In verse 10 we have this phrase, “the city of confusion.”  It could be a description of any of the capitol cities that God had warned in Isaiah 13-23.  It could be a generic label for all the Cities of Man that are raised up and ignore God.  These will all be brought to destruction.  They have been a place of confusion in that they have rejected the ordinances of God and His proper order.  They have led and taught men to do the same within their streets.  So God will bring them into Judgment and cause them to be confusion.  The word that is translated confusion is the same word that is translated “formless” in Genesis 1:2.  It is as if God will “uncreate” them so to speak.  They will be so destroyed that nothing can live their without a new act of creation by God.  I say this because both Isaiah and the book of Revelation point to a new heavens and a new earth.  It is also possible that Isaiah is also hinting at what Revelation calls “Mystery Babylon.”  There it is the great city that rules over all the kings of the earth.  Thus it is the head city of confusion.  The destruction of Mystery Babylon is part of the emphasis of God’s judgment.

Thus Isaiah sees that the city will be broken and all the doors shut up.  Instead of open doors and partiers in the streets, the city is broken and no one is out and about.  The devastation that the Lord will bring leaves the city unable to function.  The rubble of the destruction both blocks the doors and is probably used as a barricade for protection by the few inhabitants that are left.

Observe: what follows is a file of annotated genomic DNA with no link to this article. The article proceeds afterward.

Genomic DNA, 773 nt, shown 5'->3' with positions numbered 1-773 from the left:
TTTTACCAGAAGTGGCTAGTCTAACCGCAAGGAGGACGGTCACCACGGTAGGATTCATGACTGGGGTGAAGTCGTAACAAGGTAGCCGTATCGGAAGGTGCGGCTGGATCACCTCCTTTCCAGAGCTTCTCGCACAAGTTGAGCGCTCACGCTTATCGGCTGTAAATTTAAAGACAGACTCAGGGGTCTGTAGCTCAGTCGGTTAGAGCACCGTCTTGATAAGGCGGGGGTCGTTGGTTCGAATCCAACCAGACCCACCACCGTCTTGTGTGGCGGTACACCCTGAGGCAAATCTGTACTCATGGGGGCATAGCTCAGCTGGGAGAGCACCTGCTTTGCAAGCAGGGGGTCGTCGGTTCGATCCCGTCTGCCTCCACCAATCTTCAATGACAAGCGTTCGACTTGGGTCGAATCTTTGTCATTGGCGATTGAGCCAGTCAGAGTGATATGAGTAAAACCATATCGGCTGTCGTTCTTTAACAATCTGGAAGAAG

Verse 11 points to the cry for wine in the streets.  Sadly the cry is not in repentance towards God and asking for mercy.  The inhabitants of the earth are so fixated on material things that, even when God takes the material away, repentance cannot be found.  This is in contrast to the righteous.  They cry out for God even in the midst of plenty because they know it can all be gone tomorrow.  But the wicked ignore or spite God in plenty or in lack.  We must not let our eyes be blinded and our hearts be hardened by the spirit of this world.  Let the Spirit of god soften it today that we might raise up a righteous cry before God, rather than one of greed and selfishness.  Let us raise up a cry of repentance and desire for Him.